Reading a video clip with Final Cut Pro is never easy. For example, when you try to import a video clip to Final Cut Pro, you may occasionally get a warning sign that says ‘File Error: Unknown file.’ Okay… What does that mean? I can’t use this video clip with Final Cut Pro? If Final Cut Pro rejects it, then what can we do so that it will read it?

In the 7th tutorial of the Final Cut Pro 6 Editing Basics video tutorial series, we use a video clip whose video stream is compressed with Photo JPEG. The video clip comes from iStockPhoto.com.

Keywords: iStockPhoto.com, Photo JPEG, Key Frames, Sequence Settings, Aspect Ratio, Custom, Compressor  Continue reading

Final Cut Pro 6 Video Tutorial – Editing Basics 06

Final Cut Pro

Final Cut Pro 6 Video Tutorial – Editing Basics 06: Importing Video (3) – iShowU

Over the next several days, we are going to release several or up to a dozen video tutorials for Apple’s Final Cut Pro 6. This series is intended for those who have just started using Final Cut Pro 6 without prior experience in digital video editing and need some guidance. We, MacHouse, edit more than 200 videos each year, using Apple Final Cut Pro. So we can help you.

This Final Cut Pro 6 video tutorial series is for offline editing. That is, we assume that all video clips are stored on a hard disk drive. So we don’t import videos from video cameras.

Ambrosia’s Snapz Pro X isn’t necessarily the best screen-capture application for some people because of its frame rate problem. So what are other choices do Mac users have? One choice is shinywhitebox’s iShowU, which we reviewed several months ago. (Click here to read the review.)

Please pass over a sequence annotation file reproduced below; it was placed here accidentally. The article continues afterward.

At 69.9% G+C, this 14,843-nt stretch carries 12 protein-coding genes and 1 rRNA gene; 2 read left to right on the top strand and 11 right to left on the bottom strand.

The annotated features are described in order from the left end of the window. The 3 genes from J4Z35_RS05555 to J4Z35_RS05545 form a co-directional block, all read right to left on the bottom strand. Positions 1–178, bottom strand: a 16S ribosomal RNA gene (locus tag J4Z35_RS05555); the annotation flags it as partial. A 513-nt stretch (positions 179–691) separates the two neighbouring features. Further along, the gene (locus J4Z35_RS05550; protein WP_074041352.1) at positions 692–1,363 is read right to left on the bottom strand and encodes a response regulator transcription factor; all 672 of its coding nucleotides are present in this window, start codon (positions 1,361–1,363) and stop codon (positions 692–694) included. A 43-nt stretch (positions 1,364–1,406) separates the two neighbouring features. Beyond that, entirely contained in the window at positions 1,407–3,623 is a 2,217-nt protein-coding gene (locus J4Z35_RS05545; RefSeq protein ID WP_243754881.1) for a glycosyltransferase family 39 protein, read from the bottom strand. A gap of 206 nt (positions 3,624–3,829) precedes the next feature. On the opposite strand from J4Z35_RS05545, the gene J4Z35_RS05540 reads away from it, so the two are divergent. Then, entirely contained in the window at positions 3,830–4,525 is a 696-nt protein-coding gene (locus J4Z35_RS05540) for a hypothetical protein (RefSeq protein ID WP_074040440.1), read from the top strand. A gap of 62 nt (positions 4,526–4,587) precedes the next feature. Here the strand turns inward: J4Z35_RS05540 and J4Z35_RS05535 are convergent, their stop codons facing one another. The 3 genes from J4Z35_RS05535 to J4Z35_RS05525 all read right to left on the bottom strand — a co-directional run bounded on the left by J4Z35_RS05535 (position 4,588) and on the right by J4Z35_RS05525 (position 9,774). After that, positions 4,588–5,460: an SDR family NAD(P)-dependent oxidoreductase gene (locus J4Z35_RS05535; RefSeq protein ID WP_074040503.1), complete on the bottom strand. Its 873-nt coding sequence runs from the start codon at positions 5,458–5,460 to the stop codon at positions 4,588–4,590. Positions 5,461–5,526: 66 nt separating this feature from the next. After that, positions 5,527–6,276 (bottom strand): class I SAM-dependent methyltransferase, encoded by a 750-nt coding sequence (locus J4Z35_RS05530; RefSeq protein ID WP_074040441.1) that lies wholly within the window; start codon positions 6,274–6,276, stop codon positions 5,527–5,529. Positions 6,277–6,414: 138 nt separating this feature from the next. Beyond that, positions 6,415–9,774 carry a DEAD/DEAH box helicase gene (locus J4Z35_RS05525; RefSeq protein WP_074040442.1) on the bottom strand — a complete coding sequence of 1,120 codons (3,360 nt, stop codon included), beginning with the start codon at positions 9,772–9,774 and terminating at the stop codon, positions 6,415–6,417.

In this video tutorial, we want to figure out what is the best way of using iShowU screen-capture videos with Final Cut Pro. So we first screen-capture desktop action with iShowU in real time. We then import this iShowU video to Final Cut Pro.

Keywords: Record system audio, Normal frame rate, Scale, Quality, Compression, Mouse recording, Mouse clicks, Capture size, Sequence, Render All  Continue reading

Final Cut Pro 6 Video Tutorial – Editing Basics 05

Final Cut Pro

Final Cut Pro 6 Video Tutorial – Editing Basics 05: Importing Video (2) – Snapz Pro X

Over the next several days, we are going to release several or up to a dozen video tutorials for Apple’s Final Cut Pro 6. This series is intended for those who have just started using Final Cut Pro 6 without prior experience in digital video editing and need some guidance. We, MacHouse, edit more than 200 videos each year, using Apple Final Cut Pro. So we can help you.

This Final Cut Pro 6 video tutorial series is for offline editing. That is, we assume that all video clips are stored on a hard disk drive. So we don’t import videos from video cameras.

One of the most popular screen-capture application for Mac is Ambrosia’s Snapz Pro X. So we want to use Snapz Pro X videos with Final Cut Pro. A question that you might ask is which video compressor is the best in making video tutorials. H.264 is a favorite compression choice for Mac users because QuickTime 7 supports it at default. So should we compress source videos with H.264? Wait… They say H.264 is a delivery codec. A delivery codec… What do they mean by that? Is H.264 really a delivery codec in the first place? Or if it is, should we use DV instead to compress source videos and edit them with Final Cut Pro?

In the 5th tutorial of the Final Cut Pro 6 video tutorial series, using Ambrosia’s Snapz Pro X, we first screen-capture desktop action for several seconds in real time. We then import this video clip to Final Cut Pro to figure out what is the best way of using Snapz Pro X video.

Keywords: Movie, Movie Settings, Fraterate, Compression Settings, DV, H.264 Delivery Codec, Key frame, Single-pass, Multi-pass, Sound Settings, Compressor, None, Sequence Settings, Field Dominance, Item Properties, Format, Export, Sequence, Render Selection, Render All  Continue reading